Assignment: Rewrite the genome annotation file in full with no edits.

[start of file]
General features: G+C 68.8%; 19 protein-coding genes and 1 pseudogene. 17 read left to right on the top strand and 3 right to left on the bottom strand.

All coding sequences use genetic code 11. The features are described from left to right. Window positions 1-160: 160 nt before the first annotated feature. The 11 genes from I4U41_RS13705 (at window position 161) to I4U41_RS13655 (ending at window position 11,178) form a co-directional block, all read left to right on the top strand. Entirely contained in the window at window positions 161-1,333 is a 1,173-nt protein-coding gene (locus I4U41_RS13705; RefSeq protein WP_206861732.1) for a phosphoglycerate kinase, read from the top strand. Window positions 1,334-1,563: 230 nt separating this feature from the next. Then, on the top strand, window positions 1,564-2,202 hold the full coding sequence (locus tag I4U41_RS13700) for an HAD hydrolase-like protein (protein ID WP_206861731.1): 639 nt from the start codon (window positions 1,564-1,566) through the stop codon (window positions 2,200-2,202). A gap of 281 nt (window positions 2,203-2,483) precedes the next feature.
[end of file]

General features: G+C 68.8%; 19 protein-coding genes and 1 pseudogene. 17 read left to right on the top strand and 3 right to left on the bottom strand.

All coding sequences use genetic code 11. The features are described from left to right. Window positions 1-160: 160 nt before the first annotated feature. The 11 genes from I4U41_RS13705 (at window position 161) to I4U41_RS13655 (ending at window position 11,178) form a co-directional block, all read left to right on the top strand. Entirely contained in the window at window positions 161-1,333 is a 1,173-nt protein-coding gene (locus I4U41_RS13705; RefSeq protein WP_206861732.1) for a phosphoglycerate kinase, read from the top strand. Window positions 1,334-1,563: 230 nt separating this feature from the next. Then, on the top strand, window positions 1,564-2,202 hold the full coding sequence (locus tag I4U41_RS13700) for an HAD hydrolase-like protein (protein ID WP_206861731.1): 639 nt from the start codon (window positions 1,564-1,566) through the stop codon (window positions 2,200-2,202). A gap of 281 nt (window positions 2,203-2,483) precedes the next feature.